Compounded: a compounded hormone is made by a pharmacist according to a doctor’s prescription. The pharmacist takes estrogen or progesterone, usually synthesized from yams or soy, and mixes into the product requested. This can be provided in creams, gels, or capsules.
Estrogen and progesterone can be mixed with testosterone and DHEA.
Natural: generally a term not used in medical parlance, but meant to signify a drug that comes from a biologic source
Transdermal: There are benefits to using hormones that are absorbed directly into the bloodstream, and when hormones are applied to the skin, or placed in the vagina, they are absorbed directly into the bloodstream. When estrogen is ingested via the stomach, it passes through the liver. In the liver, coagulation factors are synthesized, and these can increase the risk of blood clots, strokes, and heart attack.
Synthetic: a substance made in the laboratory which has the chemical structure that mimics the hormone it is meant to replace. Norethindrone is a progestin which is used in oral contraceptives and is a type of progesterone.
SERM’s: Selective estrogen receptor modulators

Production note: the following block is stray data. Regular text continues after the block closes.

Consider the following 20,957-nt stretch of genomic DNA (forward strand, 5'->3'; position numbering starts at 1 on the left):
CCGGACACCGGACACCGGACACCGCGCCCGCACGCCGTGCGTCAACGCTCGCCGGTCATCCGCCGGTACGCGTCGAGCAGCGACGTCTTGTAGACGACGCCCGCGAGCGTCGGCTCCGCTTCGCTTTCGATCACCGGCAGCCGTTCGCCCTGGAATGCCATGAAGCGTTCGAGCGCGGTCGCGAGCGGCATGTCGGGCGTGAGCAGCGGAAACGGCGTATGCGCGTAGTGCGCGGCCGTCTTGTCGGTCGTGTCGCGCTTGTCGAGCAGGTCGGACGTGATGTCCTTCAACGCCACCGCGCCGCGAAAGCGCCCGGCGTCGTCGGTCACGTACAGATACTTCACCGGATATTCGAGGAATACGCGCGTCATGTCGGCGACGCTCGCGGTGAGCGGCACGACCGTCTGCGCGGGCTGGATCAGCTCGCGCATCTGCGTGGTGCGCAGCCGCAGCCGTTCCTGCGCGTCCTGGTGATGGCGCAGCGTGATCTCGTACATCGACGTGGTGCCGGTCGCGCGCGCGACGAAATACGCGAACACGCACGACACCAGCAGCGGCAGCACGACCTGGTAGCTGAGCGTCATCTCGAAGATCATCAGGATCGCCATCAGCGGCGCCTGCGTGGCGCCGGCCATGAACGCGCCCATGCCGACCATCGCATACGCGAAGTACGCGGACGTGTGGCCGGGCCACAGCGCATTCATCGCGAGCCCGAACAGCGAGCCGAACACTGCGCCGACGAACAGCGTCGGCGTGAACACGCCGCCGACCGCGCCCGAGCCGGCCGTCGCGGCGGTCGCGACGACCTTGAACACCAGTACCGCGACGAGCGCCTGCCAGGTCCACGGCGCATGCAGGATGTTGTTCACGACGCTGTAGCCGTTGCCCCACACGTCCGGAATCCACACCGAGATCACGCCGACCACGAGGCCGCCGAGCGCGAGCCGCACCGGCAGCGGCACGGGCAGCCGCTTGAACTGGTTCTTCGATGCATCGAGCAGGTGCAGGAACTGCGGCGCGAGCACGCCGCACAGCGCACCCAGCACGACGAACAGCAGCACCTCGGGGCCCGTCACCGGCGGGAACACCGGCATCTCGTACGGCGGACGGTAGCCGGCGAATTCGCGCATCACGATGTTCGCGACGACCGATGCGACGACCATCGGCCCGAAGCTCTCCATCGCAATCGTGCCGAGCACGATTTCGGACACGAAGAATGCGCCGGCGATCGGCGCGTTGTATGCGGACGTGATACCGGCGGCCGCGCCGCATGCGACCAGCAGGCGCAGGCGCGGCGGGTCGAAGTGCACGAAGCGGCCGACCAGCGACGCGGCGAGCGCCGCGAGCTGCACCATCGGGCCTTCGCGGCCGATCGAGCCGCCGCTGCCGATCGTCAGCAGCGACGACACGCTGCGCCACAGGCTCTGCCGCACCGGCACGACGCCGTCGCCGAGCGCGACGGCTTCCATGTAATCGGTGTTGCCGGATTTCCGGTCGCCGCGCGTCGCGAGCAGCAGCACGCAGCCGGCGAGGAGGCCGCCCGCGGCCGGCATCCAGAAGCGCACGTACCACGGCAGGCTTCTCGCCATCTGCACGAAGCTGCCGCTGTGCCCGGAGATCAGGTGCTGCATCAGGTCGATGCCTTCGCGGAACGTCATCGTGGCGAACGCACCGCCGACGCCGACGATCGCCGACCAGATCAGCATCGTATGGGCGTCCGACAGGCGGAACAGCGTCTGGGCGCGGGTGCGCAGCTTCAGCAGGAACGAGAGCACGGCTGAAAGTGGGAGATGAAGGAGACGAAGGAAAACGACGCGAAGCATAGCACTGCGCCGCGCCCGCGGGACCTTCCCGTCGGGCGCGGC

This is an exciting and promising development in hormone research. Scientists learned the structure of the estrogen receptor and how it varies in different tissues of the body. The estrogen receptor is the site on the cell that accepts the hormone, and initiated the function that is required. For example, there is an estrogen receptor on the bone, and raloxifine is a SERM that attaches to the receptor and prevents bone loss, as estrogen would. The good news for this
drug is that it does not act as estrogen in the breast, or in the uterine lining. Therefore, there is no increase in endometrial cancer, and there is actually a decrease in breast cancer, as this drug acts as an anti-estrogen in the breast.